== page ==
A couple of weeks ago, I laughed out loud when I saw the Dairy Queen “Sweeter” Vest on CBS This Morning, and I knew that I had to have one. I immediately went online to order one and they were already sold out. Though disappointed that I couldn’t order this goofy sweater vest (especially when it likely turned out to be more of a marketing ploy than actual merchandise), I was happy for the laugh, especially since it wasn’t at anyone’s expense.
It seems that most things that make us laugh are at the expense of another’s misfortune. We tend to laugh when someone is socially awkward in some way. In silent films, the funniest scenes were when someone slipped on a banana peel, ran into a door, or in some other way did something that would make them feel embarrassed.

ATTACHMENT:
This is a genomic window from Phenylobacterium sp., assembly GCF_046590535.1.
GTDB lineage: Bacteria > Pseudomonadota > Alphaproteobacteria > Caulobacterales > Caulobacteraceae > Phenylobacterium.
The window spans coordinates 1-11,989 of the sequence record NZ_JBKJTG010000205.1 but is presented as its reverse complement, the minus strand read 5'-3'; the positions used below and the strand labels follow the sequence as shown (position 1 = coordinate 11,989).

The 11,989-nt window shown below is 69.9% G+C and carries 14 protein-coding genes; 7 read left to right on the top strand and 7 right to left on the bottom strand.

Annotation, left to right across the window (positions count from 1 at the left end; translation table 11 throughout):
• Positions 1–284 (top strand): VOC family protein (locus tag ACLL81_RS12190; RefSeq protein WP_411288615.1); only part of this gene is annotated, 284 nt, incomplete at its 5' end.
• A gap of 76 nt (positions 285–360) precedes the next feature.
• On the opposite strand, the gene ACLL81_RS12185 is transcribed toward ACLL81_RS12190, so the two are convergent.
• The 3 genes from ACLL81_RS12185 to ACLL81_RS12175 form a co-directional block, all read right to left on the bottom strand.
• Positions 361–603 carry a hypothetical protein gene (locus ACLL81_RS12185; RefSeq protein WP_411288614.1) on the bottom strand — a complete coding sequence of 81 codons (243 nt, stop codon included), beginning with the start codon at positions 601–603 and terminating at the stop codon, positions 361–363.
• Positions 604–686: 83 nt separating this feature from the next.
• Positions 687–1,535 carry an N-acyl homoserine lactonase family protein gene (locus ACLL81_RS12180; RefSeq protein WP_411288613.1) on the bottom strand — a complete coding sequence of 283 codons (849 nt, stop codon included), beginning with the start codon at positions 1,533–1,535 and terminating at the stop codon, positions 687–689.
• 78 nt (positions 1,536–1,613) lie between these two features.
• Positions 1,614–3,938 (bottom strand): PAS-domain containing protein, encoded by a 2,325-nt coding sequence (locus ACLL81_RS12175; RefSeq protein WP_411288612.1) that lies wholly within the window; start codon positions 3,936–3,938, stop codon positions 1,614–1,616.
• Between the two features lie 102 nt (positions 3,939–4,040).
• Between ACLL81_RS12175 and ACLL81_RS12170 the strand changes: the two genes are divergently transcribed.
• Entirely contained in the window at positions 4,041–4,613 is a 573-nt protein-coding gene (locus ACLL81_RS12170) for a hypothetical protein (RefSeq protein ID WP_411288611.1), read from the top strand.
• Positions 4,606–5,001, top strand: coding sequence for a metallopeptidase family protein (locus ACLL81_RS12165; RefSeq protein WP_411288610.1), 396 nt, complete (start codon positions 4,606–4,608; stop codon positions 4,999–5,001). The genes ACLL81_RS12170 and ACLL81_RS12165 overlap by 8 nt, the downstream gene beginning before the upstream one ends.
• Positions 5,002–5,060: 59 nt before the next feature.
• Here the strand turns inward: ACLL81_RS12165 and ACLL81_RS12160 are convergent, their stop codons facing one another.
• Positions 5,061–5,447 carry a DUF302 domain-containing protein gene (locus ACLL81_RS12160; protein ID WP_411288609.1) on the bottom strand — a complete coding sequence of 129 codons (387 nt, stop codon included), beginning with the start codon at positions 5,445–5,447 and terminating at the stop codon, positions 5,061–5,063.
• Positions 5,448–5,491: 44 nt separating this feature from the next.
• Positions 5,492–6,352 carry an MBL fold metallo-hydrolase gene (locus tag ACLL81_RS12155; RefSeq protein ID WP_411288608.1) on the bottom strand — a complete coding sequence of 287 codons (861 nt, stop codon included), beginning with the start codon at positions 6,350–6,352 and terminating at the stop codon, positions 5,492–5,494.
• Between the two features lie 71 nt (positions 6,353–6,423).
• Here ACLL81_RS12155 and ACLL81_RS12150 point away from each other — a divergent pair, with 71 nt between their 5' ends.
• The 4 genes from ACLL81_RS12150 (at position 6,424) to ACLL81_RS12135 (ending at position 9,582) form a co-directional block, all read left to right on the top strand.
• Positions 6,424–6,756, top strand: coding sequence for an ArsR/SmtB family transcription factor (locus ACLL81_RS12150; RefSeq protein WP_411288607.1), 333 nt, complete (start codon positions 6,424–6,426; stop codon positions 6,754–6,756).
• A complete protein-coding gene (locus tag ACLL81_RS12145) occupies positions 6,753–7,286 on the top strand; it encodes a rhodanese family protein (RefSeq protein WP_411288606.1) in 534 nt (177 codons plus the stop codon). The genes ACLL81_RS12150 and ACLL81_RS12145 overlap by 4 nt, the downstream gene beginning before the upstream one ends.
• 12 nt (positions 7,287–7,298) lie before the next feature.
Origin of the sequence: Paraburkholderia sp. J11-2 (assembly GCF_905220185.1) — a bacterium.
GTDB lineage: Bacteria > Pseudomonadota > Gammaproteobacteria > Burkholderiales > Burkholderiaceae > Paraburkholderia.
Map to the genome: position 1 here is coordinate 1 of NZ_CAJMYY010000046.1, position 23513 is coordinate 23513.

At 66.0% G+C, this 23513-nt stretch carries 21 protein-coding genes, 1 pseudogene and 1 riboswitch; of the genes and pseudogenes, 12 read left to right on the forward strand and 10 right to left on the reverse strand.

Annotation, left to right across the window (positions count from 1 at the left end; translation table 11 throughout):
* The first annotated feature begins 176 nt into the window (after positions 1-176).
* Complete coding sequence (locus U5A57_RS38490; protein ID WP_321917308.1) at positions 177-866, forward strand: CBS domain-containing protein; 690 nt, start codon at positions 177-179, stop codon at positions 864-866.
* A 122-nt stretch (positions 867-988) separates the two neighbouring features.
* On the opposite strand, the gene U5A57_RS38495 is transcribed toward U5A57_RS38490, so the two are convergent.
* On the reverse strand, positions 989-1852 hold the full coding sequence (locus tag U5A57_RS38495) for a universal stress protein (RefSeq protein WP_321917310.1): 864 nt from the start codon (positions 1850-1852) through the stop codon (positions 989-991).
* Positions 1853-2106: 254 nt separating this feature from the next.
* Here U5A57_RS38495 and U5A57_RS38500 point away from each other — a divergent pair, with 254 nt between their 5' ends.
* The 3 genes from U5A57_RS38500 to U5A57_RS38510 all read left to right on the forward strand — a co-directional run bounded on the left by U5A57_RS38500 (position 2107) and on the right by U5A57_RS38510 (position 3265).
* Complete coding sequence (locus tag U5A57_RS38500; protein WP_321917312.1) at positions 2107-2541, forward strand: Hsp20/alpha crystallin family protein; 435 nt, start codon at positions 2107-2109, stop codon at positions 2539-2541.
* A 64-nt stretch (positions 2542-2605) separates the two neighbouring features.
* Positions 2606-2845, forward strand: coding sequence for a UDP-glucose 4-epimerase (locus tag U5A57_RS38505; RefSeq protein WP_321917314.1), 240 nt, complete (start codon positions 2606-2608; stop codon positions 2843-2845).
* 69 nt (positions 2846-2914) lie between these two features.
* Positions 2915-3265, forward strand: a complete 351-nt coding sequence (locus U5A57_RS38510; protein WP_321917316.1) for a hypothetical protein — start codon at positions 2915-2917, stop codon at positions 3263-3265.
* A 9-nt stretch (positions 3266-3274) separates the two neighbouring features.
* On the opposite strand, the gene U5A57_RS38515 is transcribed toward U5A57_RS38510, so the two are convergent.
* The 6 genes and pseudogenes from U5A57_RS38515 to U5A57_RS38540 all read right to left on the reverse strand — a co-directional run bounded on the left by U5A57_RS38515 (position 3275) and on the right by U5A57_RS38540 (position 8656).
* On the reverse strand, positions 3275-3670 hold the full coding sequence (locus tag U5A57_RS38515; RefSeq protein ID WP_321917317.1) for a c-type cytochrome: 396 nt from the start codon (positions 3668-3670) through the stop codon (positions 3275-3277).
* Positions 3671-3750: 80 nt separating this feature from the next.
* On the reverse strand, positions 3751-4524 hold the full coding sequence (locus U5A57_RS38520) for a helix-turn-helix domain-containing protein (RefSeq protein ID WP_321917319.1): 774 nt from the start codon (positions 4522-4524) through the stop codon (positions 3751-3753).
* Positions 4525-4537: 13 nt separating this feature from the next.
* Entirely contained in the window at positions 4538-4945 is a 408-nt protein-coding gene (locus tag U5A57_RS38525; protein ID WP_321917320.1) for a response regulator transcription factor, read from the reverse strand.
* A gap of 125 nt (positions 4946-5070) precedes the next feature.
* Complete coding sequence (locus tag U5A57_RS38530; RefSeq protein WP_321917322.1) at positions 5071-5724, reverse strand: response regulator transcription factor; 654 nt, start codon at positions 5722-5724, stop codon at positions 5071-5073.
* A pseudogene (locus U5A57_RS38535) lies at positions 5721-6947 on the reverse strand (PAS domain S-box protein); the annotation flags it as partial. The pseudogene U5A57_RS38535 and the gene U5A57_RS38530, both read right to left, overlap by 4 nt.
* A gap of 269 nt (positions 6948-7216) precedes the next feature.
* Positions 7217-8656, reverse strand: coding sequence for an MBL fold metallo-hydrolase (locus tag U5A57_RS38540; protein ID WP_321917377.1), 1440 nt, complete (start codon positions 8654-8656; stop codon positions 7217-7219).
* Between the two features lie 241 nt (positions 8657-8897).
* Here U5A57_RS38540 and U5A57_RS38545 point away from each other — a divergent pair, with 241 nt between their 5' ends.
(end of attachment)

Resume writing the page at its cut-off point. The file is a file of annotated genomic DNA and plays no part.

People also find it funny when someone does their best but ultimately fails or “falls on their face.” I have fallen on my face in many areas of my life.
For example, I’m a terrible cook. I love cooking, but it is not intuitive for me. Some of my most embarrassing moments have been associated with my cooking.
When our son brought his then-girlfriend (now spouse) home for dinner for the first time, he prepared her for my cooking by telling her, “When Mom cooks, it’s a lab experiment.”
A glutton for punishment and foolhardy at best, when we have guests, I usually try new recipes because I want the meal to be special. Everybody knows not to do this. I can’t resist.
There was the time when I invited a colleague I really wanted to impress to dinner. I was going to roast lamb accompanied by mint jelly, as I had read that mint jelly made the dish extra special. I’d never had lamb before and had no idea how it was supposed to smell as it roasted. As the roasting progressed, I became more and more distressed by the intense and unusual aroma. Luckily, I had a chicken that I could roast.